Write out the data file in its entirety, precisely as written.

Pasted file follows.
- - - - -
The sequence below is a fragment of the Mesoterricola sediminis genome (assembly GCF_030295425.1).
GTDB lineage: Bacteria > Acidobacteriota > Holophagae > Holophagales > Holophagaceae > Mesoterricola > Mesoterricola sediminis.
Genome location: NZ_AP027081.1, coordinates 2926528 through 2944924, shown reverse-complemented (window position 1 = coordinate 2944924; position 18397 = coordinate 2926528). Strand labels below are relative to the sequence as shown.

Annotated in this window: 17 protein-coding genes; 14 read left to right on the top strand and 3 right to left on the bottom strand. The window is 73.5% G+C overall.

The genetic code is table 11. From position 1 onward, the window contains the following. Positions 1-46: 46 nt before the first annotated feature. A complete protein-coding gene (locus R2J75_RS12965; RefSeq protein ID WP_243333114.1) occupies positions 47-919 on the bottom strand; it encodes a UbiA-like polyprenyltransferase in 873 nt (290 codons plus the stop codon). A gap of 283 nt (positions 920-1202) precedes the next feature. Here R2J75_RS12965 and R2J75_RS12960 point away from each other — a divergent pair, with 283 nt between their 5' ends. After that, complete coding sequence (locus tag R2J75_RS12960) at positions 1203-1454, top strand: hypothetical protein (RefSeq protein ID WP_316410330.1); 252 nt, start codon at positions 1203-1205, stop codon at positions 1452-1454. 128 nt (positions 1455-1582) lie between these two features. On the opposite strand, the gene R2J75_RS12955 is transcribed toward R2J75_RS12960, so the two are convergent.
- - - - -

The sequence below is a fragment of the Mesoterricola sediminis genome (assembly GCF_030295425.1).
GTDB lineage: Bacteria > Acidobacteriota > Holophagae > Holophagales > Holophagaceae > Mesoterricola > Mesoterricola sediminis.
Genome location: NZ_AP027081.1, coordinates 2926528 through 2944924, shown reverse-complemented (window position 1 = coordinate 2944924; position 18397 = coordinate 2926528). Strand labels below are relative to the sequence as shown.

Annotated in this window: 17 protein-coding genes; 14 read left to right on the top strand and 3 right to left on the bottom strand. The window is 73.5% G+C overall.

The genetic code is table 11. From position 1 onward, the window contains the following. Positions 1-46: 46 nt before the first annotated feature. A complete protein-coding gene (locus R2J75_RS12965; RefSeq protein ID WP_243333114.1) occupies positions 47-919 on the bottom strand; it encodes a UbiA-like polyprenyltransferase in 873 nt (290 codons plus the stop codon). A gap of 283 nt (positions 920-1202) precedes the next feature. Here R2J75_RS12965 and R2J75_RS12960 point away from each other — a divergent pair, with 283 nt between their 5' ends. After that, complete coding sequence (locus tag R2J75_RS12960) at positions 1203-1454, top strand: hypothetical protein (RefSeq protein ID WP_316410330.1); 252 nt, start codon at positions 1203-1205, stop codon at positions 1452-1454. 128 nt (positions 1455-1582) lie between these two features. On the opposite strand, the gene R2J75_RS12955 is transcribed toward R2J75_RS12960, so the two are convergent.